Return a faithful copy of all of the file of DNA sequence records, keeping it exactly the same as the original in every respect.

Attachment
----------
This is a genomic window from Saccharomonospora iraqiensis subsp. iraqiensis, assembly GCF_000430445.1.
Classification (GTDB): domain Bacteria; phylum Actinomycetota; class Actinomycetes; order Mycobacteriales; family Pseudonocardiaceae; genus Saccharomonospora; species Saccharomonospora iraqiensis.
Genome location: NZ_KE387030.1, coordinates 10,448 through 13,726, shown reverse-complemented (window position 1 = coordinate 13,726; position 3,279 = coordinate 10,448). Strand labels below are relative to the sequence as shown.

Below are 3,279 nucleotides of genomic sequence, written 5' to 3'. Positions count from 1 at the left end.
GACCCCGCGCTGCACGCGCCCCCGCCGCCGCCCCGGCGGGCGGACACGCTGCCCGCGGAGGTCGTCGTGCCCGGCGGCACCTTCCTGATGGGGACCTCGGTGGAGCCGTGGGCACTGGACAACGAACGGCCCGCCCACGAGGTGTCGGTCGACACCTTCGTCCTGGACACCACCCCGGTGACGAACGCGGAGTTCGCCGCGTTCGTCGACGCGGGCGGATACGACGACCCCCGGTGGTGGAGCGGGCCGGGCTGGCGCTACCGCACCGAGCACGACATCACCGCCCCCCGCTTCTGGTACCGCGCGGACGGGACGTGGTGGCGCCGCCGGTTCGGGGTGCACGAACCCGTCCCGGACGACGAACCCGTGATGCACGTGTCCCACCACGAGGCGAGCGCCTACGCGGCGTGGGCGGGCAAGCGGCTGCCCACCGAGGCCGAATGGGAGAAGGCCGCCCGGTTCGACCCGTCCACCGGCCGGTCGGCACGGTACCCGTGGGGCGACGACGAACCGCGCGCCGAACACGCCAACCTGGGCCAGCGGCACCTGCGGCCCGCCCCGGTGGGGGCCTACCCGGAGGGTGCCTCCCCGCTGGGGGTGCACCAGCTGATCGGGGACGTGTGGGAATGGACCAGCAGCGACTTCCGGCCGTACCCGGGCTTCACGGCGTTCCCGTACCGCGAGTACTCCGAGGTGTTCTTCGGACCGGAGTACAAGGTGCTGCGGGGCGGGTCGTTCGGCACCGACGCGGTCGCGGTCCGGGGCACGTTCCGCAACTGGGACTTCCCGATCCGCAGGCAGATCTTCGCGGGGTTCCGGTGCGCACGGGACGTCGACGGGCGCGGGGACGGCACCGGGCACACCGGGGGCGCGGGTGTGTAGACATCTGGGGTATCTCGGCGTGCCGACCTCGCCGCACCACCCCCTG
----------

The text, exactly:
This is a genomic window from Saccharomonospora iraqiensis subsp. iraqiensis, assembly GCF_000430445.1.
Classification (GTDB): domain Bacteria; phylum Actinomycetota; class Actinomycetes; order Mycobacteriales; family Pseudonocardiaceae; genus Saccharomonospora; species Saccharomonospora iraqiensis.
Genome location: NZ_KE387030.1, coordinates 10,448 through 13,726, shown reverse-complemented (window position 1 = coordinate 13,726; position 3,279 = coordinate 10,448). Strand labels below are relative to the sequence as shown.

Below are 3,279 nucleotides of genomic sequence, written 5' to 3'. Positions count from 1 at the left end.
GACCCCGCGCTGCACGCGCCCCCGCCGCCGCCCCGGCGGGCGGACACGCTGCCCGCGGAGGTCGTCGTGCCCGGCGGCACCTTCCTGATGGGGACCTCGGTGGAGCCGTGGGCACTGGACAACGAACGGCCCGCCCACGAGGTGTCGGTCGACACCTTCGTCCTGGACACCACCCCGGTGACGAACGCGGAGTTCGCCGCGTTCGTCGACGCGGGCGGATACGACGACCCCCGGTGGTGGAGCGGGCCGGGCTGGCGCTACCGCACCGAGCACGACATCACCGCCCCCCGCTTCTGGTACCGCGCGGACGGGACGTGGTGGCGCCGCCGGTTCGGGGTGCACGAACCCGTCCCGGACGACGAACCCGTGATGCACGTGTCCCACCACGAGGCGAGCGCCTACGCGGCGTGGGCGGGCAAGCGGCTGCCCACCGAGGCCGAATGGGAGAAGGCCGCCCGGTTCGACCCGTCCACCGGCCGGTCGGCACGGTACCCGTGGGGCGACGACGAACCGCGCGCCGAACACGCCAACCTGGGCCAGCGGCACCTGCGGCCCGCCCCGGTGGGGGCCTACCCGGAGGGTGCCTCCCCGCTGGGGGTGCACCAGCTGATCGGGGACGTGTGGGAATGGACCAGCAGCGACTTCCGGCCGTACCCGGGCTTCACGGCGTTCCCGTACCGCGAGTACTCCGAGGTGTTCTTCGGACCGGAGTACAAGGTGCTGCGGGGCGGGTCGTTCGGCACCGACGCGGTCGCGGTCCGGGGCACGTTCCGCAACTGGGACTTCCCGATCCGCAGGCAGATCTTCGCGGGGTTCCGGTGCGCACGGGACGTCGACGGGCGCGGGGACGGCACCGGGCACACCGGGGGCGCGGGTGTGTAGACATCTGGGGTATCTCGGCGTGCCGACCTCGCCGCACCACCCCCTG